For Mike Kasic, the Yellowstone River represents the West as it’s meant to be—wild, fast and free flowing. Mike should know: He spends a lot of time swimming the Yellowstone, looking for fish and almost becoming one himself. In particular, he looks for the native Yellowstone cutthroat trout that represents, for him, the soul of the river. Unfortunately, all is not well for the cutthroat, and Mike finds fewer and fewer in his subaquatic searches. He sees the loss as emblematic of disappearing wilderness. “Take it away,” he says, “and we lose the ability to understand our world.” Playful yet elegiac, Fishman neatly captures the vital and tenuous connection between man and nature.
Green speaks volumes about the extinction crisis as we see a monkey suffer, but the story of this ailing orangutan in Indonesia has no narration, no dialogue, no words of any kind—apart from the occasional fragmentary lyrics of songs. This wordless commentary on our consumption and deeply troubling exploitation of land is powerful, uncomfortable, painful and prophetic.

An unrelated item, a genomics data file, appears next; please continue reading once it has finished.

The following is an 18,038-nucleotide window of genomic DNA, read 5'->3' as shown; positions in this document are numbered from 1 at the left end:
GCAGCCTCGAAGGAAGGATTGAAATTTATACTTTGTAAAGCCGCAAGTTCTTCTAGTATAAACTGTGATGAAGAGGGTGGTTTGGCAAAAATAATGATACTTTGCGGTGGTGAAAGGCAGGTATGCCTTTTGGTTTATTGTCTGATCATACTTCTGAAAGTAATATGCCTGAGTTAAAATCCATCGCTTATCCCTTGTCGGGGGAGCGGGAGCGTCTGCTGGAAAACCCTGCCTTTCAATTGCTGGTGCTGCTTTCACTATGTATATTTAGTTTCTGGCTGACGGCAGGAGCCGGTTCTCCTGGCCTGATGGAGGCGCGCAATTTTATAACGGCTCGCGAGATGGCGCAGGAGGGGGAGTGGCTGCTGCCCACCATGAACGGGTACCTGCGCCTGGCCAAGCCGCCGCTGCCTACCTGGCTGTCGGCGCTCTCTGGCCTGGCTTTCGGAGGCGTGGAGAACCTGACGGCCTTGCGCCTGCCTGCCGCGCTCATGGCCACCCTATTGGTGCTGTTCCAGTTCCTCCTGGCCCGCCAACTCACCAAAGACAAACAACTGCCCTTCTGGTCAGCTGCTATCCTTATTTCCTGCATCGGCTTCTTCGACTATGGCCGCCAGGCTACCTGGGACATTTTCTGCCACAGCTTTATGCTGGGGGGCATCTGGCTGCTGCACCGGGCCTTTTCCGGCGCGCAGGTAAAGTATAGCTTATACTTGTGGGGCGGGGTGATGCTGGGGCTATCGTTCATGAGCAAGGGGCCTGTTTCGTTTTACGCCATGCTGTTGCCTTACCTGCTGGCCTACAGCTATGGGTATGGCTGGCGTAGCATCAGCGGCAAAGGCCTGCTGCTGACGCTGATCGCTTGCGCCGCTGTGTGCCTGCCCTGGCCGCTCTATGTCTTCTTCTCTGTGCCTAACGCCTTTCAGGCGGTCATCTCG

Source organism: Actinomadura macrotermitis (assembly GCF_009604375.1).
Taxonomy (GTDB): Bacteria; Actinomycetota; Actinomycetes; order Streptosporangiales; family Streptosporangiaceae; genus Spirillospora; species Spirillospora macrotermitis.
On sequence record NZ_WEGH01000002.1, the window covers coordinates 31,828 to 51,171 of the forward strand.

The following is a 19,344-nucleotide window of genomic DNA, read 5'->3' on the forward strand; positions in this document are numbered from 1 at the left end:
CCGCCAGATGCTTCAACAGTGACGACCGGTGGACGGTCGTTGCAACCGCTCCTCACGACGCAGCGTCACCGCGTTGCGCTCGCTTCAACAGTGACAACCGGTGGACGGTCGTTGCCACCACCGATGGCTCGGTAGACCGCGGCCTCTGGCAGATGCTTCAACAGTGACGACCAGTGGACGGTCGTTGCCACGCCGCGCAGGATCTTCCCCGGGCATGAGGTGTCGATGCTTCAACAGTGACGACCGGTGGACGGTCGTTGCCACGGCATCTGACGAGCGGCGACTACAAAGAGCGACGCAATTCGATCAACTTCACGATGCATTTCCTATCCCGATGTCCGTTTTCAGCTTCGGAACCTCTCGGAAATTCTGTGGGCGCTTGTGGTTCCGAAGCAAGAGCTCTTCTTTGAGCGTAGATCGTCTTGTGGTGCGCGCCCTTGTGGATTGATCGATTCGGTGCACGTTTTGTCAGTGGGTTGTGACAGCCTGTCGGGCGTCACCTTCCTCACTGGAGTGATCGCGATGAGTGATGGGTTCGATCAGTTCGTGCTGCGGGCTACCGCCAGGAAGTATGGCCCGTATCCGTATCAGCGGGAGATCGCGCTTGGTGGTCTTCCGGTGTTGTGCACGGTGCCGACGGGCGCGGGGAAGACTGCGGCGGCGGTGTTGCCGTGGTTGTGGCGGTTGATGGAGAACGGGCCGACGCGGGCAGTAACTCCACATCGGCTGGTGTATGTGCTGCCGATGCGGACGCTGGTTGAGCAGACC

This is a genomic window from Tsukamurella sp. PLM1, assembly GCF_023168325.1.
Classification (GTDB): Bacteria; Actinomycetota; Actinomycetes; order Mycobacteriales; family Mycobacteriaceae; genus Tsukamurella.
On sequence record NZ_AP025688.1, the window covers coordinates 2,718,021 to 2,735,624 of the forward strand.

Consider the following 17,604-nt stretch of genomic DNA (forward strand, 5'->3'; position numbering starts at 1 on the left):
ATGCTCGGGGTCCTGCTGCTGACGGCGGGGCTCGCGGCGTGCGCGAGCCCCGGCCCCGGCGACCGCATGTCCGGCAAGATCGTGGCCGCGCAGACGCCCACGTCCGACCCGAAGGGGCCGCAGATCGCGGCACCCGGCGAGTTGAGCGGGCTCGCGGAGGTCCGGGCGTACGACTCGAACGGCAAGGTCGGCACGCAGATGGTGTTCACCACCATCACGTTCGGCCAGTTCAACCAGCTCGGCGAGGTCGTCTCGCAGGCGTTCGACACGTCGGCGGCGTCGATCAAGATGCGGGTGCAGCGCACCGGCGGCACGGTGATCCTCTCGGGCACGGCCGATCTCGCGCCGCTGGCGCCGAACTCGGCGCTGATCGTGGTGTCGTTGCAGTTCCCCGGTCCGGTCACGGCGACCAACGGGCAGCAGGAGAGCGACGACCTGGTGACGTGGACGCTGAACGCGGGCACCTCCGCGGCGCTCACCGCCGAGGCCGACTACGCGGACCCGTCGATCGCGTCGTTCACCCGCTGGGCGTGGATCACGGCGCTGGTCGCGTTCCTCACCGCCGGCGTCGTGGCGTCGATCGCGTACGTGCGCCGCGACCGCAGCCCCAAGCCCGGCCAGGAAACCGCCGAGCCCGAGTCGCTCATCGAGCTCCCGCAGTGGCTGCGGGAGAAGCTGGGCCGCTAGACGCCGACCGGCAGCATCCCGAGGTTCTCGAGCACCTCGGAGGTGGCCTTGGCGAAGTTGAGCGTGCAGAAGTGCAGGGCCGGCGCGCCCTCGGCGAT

At the headwaters of the Flathead—America’s most pristine river located in one of the most diverse ecosystems in North America—a mining project is proposed that involves mountaintop removal and coal bed methane drilling. The project would destroy an irreplaceable landscape, critical habitat for both rare and endangered species. In Flathead Wild, we see how photographers from the International League of Conservation Photographers capture the beauty of this wilderness treasure as a step toward protecting it. Says one of the iLCP team, “If people see these images, they’re going to want to do the right thing.” —PK